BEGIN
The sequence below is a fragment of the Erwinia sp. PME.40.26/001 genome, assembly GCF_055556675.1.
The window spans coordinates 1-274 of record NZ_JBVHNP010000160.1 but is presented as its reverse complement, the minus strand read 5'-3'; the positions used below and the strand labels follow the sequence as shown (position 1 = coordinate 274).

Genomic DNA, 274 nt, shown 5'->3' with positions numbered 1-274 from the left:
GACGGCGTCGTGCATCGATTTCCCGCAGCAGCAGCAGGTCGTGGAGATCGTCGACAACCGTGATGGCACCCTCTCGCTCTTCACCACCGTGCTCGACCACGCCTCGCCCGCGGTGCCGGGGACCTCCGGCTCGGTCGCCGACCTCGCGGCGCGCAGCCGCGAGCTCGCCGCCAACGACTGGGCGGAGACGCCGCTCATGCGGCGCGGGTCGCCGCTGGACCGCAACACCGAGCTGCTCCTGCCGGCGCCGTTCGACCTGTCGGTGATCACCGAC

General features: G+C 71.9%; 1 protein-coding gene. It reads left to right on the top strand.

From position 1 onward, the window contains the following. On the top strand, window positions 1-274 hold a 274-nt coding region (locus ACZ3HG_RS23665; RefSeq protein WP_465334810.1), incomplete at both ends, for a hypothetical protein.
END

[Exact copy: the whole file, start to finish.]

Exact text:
The sequence below is a fragment of the Erwinia sp. PME.40.26/001 genome, assembly GCF_055556675.1.
The window spans coordinates 1-274 of record NZ_JBVHNP010000160.1 but is presented as its reverse complement, the minus strand read 5'-3'; the positions used below and the strand labels follow the sequence as shown (position 1 = coordinate 274).

Genomic DNA, 274 nt, shown 5'->3' with positions numbered 1-274 from the left:
GACGGCGTCGTGCATCGATTTCCCGCAGCAGCAGCAGGTCGTGGAGATCGTCGACAACCGTGATGGCACCCTCTCGCTCTTCACCACCGTGCTCGACCACGCCTCGCCCGCGGTGCCGGGGACCTCCGGCTCGGTCGCCGACCTCGCGGCGCGCAGCCGCGAGCTCGCCGCCAACGACTGGGCGGAGACGCCGCTCATGCGGCGCGGGTCGCCGCTGGACCGCAACACCGAGCTGCTCCTGCCGGCGCCGTTCGACCTGTCGGTGATCACCGAC

General features: G+C 71.9%; 1 protein-coding gene. It reads left to right on the top strand.

From position 1 onward, the window contains the following. On the top strand, window positions 1-274 hold a 274-nt coding region (locus ACZ3HG_RS23665; RefSeq protein WP_465334810.1), incomplete at both ends, for a hypothetical protein.